The maximum level = Reorder level + reorder quantity – (min. usage x min. lead time)
= 2800tyres + 3,000tyres – (90tyres x 10days)
= 4900 tyres

Illustration 7
A large retailer with multiple outlets maintains a central warehouse from which the outlets are
supplied. The following information is available for Part number SF525.

Average usage 350 per day


Minimum usage 180 per day
Maximum usage 420 per day

Lead time for replenishment 11 – 15 days


Re-order quantity 6,500 units
Re-order level 6,300

a) Based on the data above, what is the maximum level of stock?


The maximum level = Reorder level + reorder quantity – (min. usage x min. lead time)
= 6,300u + 6,500u – (180u x 11d)
= 10,820u

b) Based on the data above, what is the approximate number of Part SF525 carried as buffer
stock?
The minimum level = Reorder level – (avg. usage x avg. lead time)
= 6,300u – (350u x 13d)
= 1,750u

Prepared by Jessy Chong 张愫芯 18


CAT – Intermediate Level T4 – Accounting For Costs

Illustration 8
The following information is available in respect of component D20

Maximum stock level 8400 units


Budgeted consumption Maximum 1500 units per month
Minimum 800 units per month
Estimated delivery period Maximum 4 months
Minimum 2 months

a) Reorder level
The reorder level = max. Usage x max. lead time
= 1500u x 4months
= 6000u

b) Reorder quantity
The maximum level = Reorder level + reorder quantity – (min. usage x min. lead time)
8400u = 6000u + reorder quantity – (800u x 2months)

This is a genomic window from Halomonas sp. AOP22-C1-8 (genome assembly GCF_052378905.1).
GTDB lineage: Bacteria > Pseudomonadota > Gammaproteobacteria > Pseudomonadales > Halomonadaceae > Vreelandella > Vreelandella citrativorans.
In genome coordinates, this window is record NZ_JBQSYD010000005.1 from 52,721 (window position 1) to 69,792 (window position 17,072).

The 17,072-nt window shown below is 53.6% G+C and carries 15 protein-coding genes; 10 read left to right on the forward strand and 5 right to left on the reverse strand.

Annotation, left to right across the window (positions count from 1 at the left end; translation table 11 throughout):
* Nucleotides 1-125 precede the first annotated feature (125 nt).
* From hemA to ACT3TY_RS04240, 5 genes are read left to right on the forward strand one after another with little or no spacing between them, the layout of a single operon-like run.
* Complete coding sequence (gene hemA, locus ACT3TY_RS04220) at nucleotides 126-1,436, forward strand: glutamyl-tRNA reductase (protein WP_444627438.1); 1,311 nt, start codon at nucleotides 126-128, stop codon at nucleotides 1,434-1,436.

Reorder quantity = 8400u – 6000u + 1600u


= 4000u

Illustration 9
Two components A and B are used as follows:

Normal usage 50 per week each


Minimum usage 25 per week each
Maximum usage 75 per week each
Reorder quantity A 300 units; B 500 units
Reorder period A 4 to 6 week; B 2 to 4 weeks

Calculate for each component:


a) Reorder level
The reorder level = max. Usage x max. lead time

A = 75u x 6weeks = 450u


B = 75u x 4weeks = 300u

b) Minimum level
The minimum level = Reorder level – (avg. usage x avg. lead time)

A = 450u – (50u x 5weeks) = 200u


B = 300u – (50u x 3weeks) = 150u

c) Maximum level
The maximum level = Reorder level + reorder quantity – (min. usage x min. lead time)

A = 450u + 300u – (25u x 4weeks) = 650u


B = 300u + 500u – (25u x 2weeks) = 750u

d) Average stock level


The Average level = (max. level + min. level) ÷ 2

A = (650u + 200u) ÷ 2 = 425u


B = (750u + 150u) ÷ 2 = 450u

Prepared by Jessy Chong 张愫芯 19


CAT – Intermediate Level T4 – Accounting For Costs

EXAMPLE: Washington Ltd


Washington Ltd is a retailer of beer barrels. The company has an annual demand of 30,000
barrels. The barrels are purchased at a cost of $12 each. Fresh supplies can be obtained
immediately (i.e. no lead time), ordering and transport costs amounting to $200 per order. The
annual cost of holding one barrel in stock is estimated to be 10% of the price of a barrel. These
beer barrels can be purchased in lots of 2,000, 3,000 and 5,000.
Notes:
Demand : D = 30,000
Cost per order : O = $200
Holding cost per unit : H = 10% x $12 = $1.20
Order sizes : Q = 2,000, 3,000 and 5,000

Total Holding Costs


Costs of storage and stores operations, security and safety, interest charges, insurance costs, risk
of obsolescence, deterioration, theft
Total holding costs = Holding cost/unit x Average Stock
= H x Q/2 = QH/2

Total Ordering Costs


Clerical and administrative costs, transport costs, cost of inspection and receipt of goods
Total ordering costs = Cost per order x Number of orders
= O x D/Q = DO/Q
Computations 1
Order size (barrels) 2,000 3,000 5,000
Total Holding Costs $1.20 x 2,000/2 $1.20 x 3,000/2 $1.20 x 5,000/2
= H x Q/2 = $1200 = $1800 = $3000
+ Total Ordering Costs $200 x 30,000/2,000 $200 x 30,000/3,000 $200 x 30,000/5,000
= O x D/Q = $3000 = $2000 = $1200
= Stock Costs $4200 $3800 $4200
• Total Purchase Costs (Relevant if purchase discount is given)

QUESTION: RUBBER-Co
RUBBER-Co is a manufacturer that produces rubber shoes which requires latex as the main
material.

Latex is imported from another. Following are the data relates to the latex for year 20x8: